"The new DSM 5, with a planned release date in early 2013, however, has again reduced that prescribed time frame from two months to two weeks, further pathologizing the authentic human experience of sorrow. So, a person may, at the discretion of a psychiatrist, social worker, or psychologist, be categorized as "mentally ill" as soon as two weeks following the death of a loved one. While I don't like or agree with either 'time limit', the arbitrary absurdity of "14-days post-loss-then-becomes-depression-label" has ignited a fire in the pits of my being against the DSM machine.'”
Her blog post went viral with over 200,000 readers in a matter of hours.
The fact is, doctors have long prescribed antidepressants soon after the death of a family member, even though the DSM urges clinicians to differentiate between normal grief and pathological bereavement. But with grief now defined in the DSM-5, will tolerance for natural human emotion decline further?
Grief is truly unexpected, profound and out of our thoughts--until the unthinkable happens. When it does happen, where do you turn? What does grief look like? Why do you feel so alone in your grief? Does grief ever end—and, if not, how does it change? Do we change? Good Grief asks questions regarding the blurred lines between psychopathology and natural human emotion. What is grief? What is depression? Why aren’t they the same thing?
Good Grief identifies new community-based movements to cope with bereavement that are emerging from our nation’s traumatic losses. These movements point to a change in healing, what we value and how we treat each other.
The film is a unique journey exploring grief and how individuals cope with traumatic loss. Unfortunately, you and your loved ones will experience grief in your lives--we all will. With your help, we can finish this film to get the message out and preserve grief--a natural human process.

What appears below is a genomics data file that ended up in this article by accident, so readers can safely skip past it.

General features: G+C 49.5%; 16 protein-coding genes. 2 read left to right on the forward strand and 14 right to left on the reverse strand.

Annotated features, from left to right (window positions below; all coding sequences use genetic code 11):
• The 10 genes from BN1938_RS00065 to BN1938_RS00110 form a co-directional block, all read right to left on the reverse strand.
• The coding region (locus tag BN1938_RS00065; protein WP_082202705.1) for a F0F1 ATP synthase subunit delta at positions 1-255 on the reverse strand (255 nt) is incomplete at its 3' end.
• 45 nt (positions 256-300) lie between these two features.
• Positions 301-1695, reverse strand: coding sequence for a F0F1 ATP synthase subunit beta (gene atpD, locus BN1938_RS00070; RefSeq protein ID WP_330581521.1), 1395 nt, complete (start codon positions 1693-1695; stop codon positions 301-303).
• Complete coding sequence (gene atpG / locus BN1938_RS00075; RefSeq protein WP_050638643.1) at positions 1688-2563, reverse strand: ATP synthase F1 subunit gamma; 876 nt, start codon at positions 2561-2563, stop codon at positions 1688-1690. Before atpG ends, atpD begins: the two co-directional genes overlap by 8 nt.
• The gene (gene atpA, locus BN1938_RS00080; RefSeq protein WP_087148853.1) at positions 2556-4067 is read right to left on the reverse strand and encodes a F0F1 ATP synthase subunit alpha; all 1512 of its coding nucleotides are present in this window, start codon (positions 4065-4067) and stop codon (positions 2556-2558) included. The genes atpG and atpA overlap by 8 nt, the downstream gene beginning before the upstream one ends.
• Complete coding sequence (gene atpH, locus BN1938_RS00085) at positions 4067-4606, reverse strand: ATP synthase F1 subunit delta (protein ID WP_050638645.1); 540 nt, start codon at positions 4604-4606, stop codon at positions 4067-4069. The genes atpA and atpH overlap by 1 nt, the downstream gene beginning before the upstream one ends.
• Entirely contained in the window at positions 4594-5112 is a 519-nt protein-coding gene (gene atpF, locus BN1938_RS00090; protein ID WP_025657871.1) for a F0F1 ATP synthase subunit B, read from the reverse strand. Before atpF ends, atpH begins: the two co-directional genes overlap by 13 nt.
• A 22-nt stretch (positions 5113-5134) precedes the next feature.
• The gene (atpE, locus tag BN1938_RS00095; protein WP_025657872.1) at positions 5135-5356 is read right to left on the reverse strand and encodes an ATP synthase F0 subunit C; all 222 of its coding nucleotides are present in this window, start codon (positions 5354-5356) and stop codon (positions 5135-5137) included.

We have spent 10 months of our time and thousands of dollars of our own money exploring this part or our human existence. Now we need your help to keep the grief dialogue rolling and tell you our best story yet!
Good Grief: The Medicalization of Loss is not just a movie, it will be an impetus for a healthier industry. It has the potential to directly impact the information, implications for practice, and intervention protocol of general practitioners when meeting with those who have lost a loved one.
How Your Contributions Help
Filming is expensive. Your contributions to this campaign will pay for production and other costs such as:
• Travel Expenses, (Primarily to conduct interviews)
• Equipment Cost
• Post-production costs and editing
• HD transfers
• Film distribution
• DVD production
• Film Festival Submission Fees
• Film promotion
Please consider making as generous a gift as you can. The more funding we raise, the more powerful message we can send!
The many benefits of this film go far beyond the listed perks. Help us and stand up to an industry that has the ability to manipulate and profit off a vulnerable grieving population.
Check out some of our perks!
• DVDs of the film
• Digital download of the film
• Custom designed Good Grief T-Shirt created by Fed By Threads the first and only humanitarian, sustainable, US-made clothing line & store in America that feeds 12 emergency meals to hungry Americans from each item sold.
• A "Special Thanks" acknowledging support in the film credits
• A "Commemorative" film credit in memory of a lost loved one
• Gary Greenberg's New York Times Bestselling book (see cover of book below) The Book of Woe: The DSM and the Unmaking of Psychiatry
Your gift of $1, $10, $50, $1,000 or more can make all the difference to the film, its interviews, film festival submissions, distribution capabilities, equipment, legal/business consultation, travel, promotion and post-production editing. Let’s make Good Grief possible!!
Other Ways You Can Help
If you are financially unable to contribute to the campaign, YOU CAN STILL HELP! Play a vital role by sharing this link on Facebook, Twitter, and other social media platforms. Your involvement is crucial to our success--please help us get the word out!
Your support will make all the difference in bringing these important social issues into the light.
A heartfelt thank you!
James McNinch, Director of Creative
David Icely, Director of Photography